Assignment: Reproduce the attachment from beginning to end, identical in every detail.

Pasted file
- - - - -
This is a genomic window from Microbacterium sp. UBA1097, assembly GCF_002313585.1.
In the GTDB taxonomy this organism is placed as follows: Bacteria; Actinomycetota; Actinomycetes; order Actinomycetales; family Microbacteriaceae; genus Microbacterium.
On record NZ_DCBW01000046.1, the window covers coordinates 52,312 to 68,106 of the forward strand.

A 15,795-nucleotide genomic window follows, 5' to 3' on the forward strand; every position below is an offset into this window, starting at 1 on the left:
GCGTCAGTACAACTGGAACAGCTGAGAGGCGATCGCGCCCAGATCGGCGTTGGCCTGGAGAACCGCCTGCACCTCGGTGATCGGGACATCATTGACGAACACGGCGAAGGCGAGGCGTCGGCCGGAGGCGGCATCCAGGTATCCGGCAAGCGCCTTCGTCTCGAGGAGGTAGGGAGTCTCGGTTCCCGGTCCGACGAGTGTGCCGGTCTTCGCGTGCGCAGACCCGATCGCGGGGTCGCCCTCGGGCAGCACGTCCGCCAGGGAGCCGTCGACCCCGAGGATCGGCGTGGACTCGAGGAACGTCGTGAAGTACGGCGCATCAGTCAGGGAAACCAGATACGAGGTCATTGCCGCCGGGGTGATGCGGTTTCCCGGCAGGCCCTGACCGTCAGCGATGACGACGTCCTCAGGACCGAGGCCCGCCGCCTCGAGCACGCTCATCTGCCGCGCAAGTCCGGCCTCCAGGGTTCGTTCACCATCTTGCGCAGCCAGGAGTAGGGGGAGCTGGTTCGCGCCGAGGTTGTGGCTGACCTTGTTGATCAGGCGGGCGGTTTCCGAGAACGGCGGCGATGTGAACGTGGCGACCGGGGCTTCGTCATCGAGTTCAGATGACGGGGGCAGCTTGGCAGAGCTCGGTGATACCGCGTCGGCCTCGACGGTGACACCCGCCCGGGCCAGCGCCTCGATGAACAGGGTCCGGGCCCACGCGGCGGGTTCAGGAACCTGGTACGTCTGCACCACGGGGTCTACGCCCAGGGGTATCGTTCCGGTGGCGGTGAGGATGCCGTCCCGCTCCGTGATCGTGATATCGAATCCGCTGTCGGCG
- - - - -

This is a genomic window from Microbacterium sp. UBA1097, assembly GCF_002313585.1.
In the GTDB taxonomy this organism is placed as follows: Bacteria; Actinomycetota; Actinomycetes; order Actinomycetales; family Microbacteriaceae; genus Microbacterium.
On record NZ_DCBW01000046.1, the window covers coordinates 52,312 to 68,106 of the forward strand.

A 15,795-nucleotide genomic window follows, 5' to 3' on the forward strand; every position below is an offset into this window, starting at 1 on the left:
GCGTCAGTACAACTGGAACAGCTGAGAGGCGATCGCGCCCAGATCGGCGTTGGCCTGGAGAACCGCCTGCACCTCGGTGATCGGGACATCATTGACGAACACGGCGAAGGCGAGGCGTCGGCCGGAGGCGGCATCCAGGTATCCGGCAAGCGCCTTCGTCTCGAGGAGGTAGGGAGTCTCGGTTCCCGGTCCGACGAGTGTGCCGGTCTTCGCGTGCGCAGACCCGATCGCGGGGTCGCCCTCGGGCAGCACGTCCGCCAGGGAGCCGTCGACCCCGAGGATCGGCGTGGACTCGAGGAACGTCGTGAAGTACGGCGCATCAGTCAGGGAAACCAGATACGAGGTCATTGCCGCCGGGGTGATGCGGTTTCCCGGCAGGCCCTGACCGTCAGCGATGACGACGTCCTCAGGACCGAGGCCCGCCGCCTCGAGCACGCTCATCTGCCGCGCAAGTCCGGCCTCCAGGGTTCGTTCACCATCTTGCGCAGCCAGGAGTAGGGGGAGCTGGTTCGCGCCGAGGTTGTGGCTGACCTTGTTGATCAGGCGGGCGGTTTCCGAGAACGGCGGCGATGTGAACGTGGCGACCGGGGCTTCGTCATCGAGTTCAGATGACGGGGGCAGCTTGGCAGAGCTCGGTGATACCGCGTCGGCCTCGACGGTGACACCCGCCCGGGCCAGCGCCTCGATGAACAGGGTCCGGGCCCACGCGGCGGGTTCAGGAACCTGGTACGTCTGCACCACGGGGTCTACGCCCAGGGGTATCGTTCCGGTGGCGGTGAGGATGCCGTCCCGCTCCGTGATCGTGATATCGAATCCGCTGTCGGCG